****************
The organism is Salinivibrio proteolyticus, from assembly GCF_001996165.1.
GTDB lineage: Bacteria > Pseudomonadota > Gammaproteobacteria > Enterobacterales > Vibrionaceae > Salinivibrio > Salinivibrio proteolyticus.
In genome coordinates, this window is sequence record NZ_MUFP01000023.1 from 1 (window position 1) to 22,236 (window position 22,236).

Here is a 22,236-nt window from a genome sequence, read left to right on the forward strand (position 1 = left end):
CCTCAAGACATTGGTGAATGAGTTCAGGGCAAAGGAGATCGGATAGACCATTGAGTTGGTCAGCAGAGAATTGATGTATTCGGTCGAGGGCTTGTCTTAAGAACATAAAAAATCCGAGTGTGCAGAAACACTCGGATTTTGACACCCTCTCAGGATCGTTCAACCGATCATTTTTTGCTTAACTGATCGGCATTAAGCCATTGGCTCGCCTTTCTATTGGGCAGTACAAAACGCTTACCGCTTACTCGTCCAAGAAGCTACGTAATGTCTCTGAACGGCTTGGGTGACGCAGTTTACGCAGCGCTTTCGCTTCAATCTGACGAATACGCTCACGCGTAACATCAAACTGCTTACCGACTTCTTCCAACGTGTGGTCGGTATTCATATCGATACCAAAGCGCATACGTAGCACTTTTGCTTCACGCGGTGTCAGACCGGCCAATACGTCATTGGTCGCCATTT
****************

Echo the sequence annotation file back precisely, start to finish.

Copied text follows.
The organism is Salinivibrio proteolyticus, from assembly GCF_001996165.1.
GTDB lineage: Bacteria > Pseudomonadota > Gammaproteobacteria > Enterobacterales > Vibrionaceae > Salinivibrio > Salinivibrio proteolyticus.
In genome coordinates, this window is sequence record NZ_MUFP01000023.1 from 1 (window position 1) to 22,236 (window position 22,236).

Here is a 22,236-nt window from a genome sequence, read left to right on the forward strand (position 1 = left end):
CCTCAAGACATTGGTGAATGAGTTCAGGGCAAAGGAGATCGGATAGACCATTGAGTTGGTCAGCAGAGAATTGATGTATTCGGTCGAGGGCTTGTCTTAAGAACATAAAAAATCCGAGTGTGCAGAAACACTCGGATTTTGACACCCTCTCAGGATCGTTCAACCGATCATTTTTTGCTTAACTGATCGGCATTAAGCCATTGGCTCGCCTTTCTATTGGGCAGTACAAAACGCTTACCGCTTACTCGTCCAAGAAGCTACGTAATGTCTCTGAACGGCTTGGGTGACGCAGTTTACGCAGCGCTTTCGCTTCAATCTGACGAATACGCTCACGCGTAACATCAAACTGCTTACCGACTTCTTCCAACGTGTGGTCGGTATTCATATCGATACCAAAGCGCATACGTAGCACTTTTGCTTCACGCGGTGTCAGACCGGCCAATACGTCATTGGTCGCCATTT